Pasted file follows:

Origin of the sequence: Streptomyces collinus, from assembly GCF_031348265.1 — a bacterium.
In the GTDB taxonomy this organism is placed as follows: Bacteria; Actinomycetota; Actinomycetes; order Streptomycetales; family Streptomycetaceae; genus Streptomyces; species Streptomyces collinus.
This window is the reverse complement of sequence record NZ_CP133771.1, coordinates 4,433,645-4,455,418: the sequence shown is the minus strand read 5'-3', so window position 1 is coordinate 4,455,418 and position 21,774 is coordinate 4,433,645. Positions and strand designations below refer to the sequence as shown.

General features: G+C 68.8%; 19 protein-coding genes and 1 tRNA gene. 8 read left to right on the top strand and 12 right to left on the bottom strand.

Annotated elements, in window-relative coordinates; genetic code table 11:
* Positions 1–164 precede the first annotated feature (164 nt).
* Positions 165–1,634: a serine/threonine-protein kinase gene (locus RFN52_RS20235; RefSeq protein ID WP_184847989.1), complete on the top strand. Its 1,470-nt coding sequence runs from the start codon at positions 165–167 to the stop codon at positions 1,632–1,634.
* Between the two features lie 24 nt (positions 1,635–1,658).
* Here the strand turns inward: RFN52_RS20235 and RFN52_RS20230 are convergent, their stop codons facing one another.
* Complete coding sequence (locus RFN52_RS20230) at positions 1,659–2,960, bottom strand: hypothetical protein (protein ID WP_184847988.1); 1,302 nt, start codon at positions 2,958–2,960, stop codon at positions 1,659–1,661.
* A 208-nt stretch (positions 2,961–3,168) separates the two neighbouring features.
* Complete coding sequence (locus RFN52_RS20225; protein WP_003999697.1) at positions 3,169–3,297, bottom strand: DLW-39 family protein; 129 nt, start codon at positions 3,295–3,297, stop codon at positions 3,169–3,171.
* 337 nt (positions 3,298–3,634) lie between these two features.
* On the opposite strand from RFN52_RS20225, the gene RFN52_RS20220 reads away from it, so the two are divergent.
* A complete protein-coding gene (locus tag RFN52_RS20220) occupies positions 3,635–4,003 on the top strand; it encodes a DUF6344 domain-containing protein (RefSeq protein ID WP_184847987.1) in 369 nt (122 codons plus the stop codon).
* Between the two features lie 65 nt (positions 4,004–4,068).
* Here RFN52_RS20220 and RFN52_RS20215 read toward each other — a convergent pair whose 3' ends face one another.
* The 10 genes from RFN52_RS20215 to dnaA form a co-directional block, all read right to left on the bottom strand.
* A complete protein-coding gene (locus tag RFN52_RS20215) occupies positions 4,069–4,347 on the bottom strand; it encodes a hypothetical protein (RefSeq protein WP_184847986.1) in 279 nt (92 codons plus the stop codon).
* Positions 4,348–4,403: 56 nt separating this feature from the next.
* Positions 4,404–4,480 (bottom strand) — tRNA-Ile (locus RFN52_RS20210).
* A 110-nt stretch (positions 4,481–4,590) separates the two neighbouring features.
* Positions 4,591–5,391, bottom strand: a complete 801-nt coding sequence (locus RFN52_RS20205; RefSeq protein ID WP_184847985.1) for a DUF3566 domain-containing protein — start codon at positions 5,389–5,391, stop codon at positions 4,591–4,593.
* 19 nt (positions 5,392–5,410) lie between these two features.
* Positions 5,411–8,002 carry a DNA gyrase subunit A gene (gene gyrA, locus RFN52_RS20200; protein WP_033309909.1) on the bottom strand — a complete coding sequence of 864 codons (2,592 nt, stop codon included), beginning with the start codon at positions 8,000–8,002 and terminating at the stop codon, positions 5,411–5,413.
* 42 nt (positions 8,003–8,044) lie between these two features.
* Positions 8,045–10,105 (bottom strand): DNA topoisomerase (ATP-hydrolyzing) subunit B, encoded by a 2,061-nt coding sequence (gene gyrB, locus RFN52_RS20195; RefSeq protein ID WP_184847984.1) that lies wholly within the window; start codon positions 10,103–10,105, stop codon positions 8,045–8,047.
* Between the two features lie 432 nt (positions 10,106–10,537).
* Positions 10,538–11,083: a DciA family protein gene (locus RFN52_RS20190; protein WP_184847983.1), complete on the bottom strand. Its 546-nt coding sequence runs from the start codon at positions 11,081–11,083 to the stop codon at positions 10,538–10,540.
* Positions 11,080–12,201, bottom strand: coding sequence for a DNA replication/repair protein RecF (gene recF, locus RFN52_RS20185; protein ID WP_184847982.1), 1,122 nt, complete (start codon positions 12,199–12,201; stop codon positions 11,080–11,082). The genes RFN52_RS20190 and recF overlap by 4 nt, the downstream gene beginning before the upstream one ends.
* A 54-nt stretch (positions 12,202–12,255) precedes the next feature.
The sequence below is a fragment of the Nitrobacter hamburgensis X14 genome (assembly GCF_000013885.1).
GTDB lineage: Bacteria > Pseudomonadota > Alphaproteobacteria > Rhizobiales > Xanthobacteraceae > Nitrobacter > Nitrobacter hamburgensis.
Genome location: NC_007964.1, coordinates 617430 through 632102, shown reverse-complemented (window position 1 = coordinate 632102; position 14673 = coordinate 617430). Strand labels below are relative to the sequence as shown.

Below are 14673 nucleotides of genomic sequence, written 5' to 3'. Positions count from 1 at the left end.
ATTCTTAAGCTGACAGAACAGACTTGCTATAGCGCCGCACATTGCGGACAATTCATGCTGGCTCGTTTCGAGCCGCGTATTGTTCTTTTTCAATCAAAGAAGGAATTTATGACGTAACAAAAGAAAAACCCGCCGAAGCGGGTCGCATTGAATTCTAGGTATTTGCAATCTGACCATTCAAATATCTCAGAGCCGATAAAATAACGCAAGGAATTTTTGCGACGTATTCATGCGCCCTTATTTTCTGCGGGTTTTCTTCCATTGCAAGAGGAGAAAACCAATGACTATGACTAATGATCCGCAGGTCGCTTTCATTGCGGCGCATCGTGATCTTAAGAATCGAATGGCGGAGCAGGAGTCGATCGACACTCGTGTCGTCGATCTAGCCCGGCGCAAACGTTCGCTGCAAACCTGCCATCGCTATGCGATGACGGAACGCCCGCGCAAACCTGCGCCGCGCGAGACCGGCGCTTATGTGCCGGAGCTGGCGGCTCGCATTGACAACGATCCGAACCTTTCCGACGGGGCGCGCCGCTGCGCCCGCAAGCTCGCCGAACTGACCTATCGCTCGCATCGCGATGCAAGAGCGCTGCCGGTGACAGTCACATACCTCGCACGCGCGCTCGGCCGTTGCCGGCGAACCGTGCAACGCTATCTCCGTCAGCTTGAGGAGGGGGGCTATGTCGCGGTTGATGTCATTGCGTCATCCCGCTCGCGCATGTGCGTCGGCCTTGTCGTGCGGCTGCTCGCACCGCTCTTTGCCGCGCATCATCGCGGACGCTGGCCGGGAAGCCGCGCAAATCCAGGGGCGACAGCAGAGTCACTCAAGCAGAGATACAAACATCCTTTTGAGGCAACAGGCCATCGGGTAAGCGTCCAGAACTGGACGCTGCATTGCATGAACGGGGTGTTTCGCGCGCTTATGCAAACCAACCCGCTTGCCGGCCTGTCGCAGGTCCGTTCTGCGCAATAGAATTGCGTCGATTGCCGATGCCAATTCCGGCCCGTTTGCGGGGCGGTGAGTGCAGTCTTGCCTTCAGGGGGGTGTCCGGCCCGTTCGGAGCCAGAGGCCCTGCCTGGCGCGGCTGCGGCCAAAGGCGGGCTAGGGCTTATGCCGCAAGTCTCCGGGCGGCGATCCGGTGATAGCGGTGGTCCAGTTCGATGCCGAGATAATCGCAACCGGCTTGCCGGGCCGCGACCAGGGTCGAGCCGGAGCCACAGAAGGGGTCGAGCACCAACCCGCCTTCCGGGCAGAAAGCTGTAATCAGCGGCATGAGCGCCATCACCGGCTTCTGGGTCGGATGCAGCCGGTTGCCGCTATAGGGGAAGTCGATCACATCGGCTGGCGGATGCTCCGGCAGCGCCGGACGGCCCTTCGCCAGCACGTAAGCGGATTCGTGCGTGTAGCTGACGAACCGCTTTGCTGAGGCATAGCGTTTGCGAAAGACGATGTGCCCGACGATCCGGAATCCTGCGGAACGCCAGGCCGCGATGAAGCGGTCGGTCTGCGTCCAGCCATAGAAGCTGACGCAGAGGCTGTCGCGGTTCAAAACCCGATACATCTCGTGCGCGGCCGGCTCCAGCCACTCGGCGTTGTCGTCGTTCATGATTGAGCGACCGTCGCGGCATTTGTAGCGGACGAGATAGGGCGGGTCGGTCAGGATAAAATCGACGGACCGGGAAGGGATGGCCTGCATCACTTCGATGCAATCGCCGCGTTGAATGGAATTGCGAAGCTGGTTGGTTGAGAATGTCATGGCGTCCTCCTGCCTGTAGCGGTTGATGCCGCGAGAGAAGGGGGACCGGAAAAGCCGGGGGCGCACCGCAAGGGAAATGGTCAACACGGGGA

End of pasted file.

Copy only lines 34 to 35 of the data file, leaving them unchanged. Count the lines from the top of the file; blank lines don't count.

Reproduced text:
Genome location: NC_007964.1, coordinates 617430 through 632102, shown reverse-complemented (window position 1 = coordinate 632102; position 14673 = coordinate 617430). Strand labels below are relative to the sequence as shown.

Below are 14673 nucleotides of genomic sequence, written 5' to 3'. Positions count from 1 at the left end.